Despite our best efforts to standardize care medical practice is variable due to regional differences (standard of care) and even within the same institution inconsistent from provider to provider. By the nature of my own practice, emergency medicine, I utilize a lot of diagnostic imaging, although I rely heavily on clinical decision tools such as PECARN, NEXUS, Ottawa, etc and together with shared decision making I am successful in avoiding ionizing radiation in many of my patients and strive to do so whenever possible. I concede that these tools are intended to reduce imaging for more routine presentations in the emergency department rather than the primary care practice environment.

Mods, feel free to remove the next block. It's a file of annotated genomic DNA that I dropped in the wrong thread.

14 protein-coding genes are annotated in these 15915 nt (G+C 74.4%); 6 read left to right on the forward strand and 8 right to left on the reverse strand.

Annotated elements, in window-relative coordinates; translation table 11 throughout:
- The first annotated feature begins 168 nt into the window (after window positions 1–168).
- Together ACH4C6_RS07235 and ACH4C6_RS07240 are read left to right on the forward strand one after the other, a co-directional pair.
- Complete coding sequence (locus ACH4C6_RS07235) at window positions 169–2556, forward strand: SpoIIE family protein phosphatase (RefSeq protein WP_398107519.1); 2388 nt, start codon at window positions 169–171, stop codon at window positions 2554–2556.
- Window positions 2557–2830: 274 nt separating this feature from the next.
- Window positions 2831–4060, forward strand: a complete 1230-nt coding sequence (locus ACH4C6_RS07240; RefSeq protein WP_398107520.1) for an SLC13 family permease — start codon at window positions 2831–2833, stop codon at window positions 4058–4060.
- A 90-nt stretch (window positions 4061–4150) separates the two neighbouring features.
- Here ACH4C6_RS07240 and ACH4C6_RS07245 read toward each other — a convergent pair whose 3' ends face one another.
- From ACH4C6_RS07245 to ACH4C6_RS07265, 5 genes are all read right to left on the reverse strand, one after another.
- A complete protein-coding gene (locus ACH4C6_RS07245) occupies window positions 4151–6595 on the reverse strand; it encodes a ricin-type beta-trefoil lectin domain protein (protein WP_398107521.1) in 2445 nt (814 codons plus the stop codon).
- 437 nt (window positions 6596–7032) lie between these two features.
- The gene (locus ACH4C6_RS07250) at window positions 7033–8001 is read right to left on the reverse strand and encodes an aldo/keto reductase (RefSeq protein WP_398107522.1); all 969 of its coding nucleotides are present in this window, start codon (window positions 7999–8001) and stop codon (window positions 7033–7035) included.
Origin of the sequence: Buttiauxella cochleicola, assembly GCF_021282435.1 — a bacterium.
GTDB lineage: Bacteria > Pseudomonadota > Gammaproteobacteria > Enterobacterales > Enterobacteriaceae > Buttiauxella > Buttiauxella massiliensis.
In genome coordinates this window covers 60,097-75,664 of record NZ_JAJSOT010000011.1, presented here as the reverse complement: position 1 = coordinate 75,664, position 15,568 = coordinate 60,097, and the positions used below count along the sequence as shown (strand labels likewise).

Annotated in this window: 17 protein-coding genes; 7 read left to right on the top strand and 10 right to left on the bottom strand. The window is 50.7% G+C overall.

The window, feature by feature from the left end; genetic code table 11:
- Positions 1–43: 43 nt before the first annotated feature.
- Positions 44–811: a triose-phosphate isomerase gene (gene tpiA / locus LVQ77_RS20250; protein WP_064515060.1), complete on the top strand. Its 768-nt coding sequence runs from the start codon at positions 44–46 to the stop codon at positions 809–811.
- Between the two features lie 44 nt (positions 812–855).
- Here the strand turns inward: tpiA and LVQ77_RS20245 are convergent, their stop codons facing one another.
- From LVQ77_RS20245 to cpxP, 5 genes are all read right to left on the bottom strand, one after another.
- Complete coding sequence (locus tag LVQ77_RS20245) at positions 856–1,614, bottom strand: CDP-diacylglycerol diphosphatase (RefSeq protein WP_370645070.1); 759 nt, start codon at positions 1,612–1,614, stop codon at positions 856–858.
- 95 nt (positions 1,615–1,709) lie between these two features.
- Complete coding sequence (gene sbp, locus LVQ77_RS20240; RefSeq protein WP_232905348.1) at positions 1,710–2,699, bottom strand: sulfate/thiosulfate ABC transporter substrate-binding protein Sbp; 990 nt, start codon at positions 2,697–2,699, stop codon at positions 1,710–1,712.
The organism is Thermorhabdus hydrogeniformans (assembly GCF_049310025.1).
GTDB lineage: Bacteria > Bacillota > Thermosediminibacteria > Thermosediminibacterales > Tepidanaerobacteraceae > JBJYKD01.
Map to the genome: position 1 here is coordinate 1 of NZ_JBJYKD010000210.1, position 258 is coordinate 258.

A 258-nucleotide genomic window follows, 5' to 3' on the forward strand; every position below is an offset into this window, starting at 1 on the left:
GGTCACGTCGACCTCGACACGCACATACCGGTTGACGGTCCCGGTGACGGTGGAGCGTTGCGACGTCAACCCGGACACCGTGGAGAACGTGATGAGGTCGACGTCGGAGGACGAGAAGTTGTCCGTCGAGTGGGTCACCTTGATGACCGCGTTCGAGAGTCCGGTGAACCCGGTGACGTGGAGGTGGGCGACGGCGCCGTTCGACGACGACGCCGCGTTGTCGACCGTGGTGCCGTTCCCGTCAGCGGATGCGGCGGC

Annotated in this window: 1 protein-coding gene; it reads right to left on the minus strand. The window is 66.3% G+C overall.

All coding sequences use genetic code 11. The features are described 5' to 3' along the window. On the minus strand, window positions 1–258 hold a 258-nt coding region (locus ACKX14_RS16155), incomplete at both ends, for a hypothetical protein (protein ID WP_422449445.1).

Furthermore, the authors do mention in closing that: “Also, under some circumstances work performed by APCs is coded by their supervising physician. This would create downward bias, i.e., our reported estimates underestimate the magnitude APCs order relative to PCPs, if many episodes of care treated by APCs and presumably ordering more imaging are actually coded in the PCP reference group.” However, this fails to take into account that visits may occur in tandem or with the physician in a consulting capacity while the visit is still coded as a mid-level visit. Finally, the authors themselves state that their data would not correlate to a measurable effect at the individual patient level but instead represents population size differences in practice pattern which are again extrapolated from a small and inherently unreliable dataset.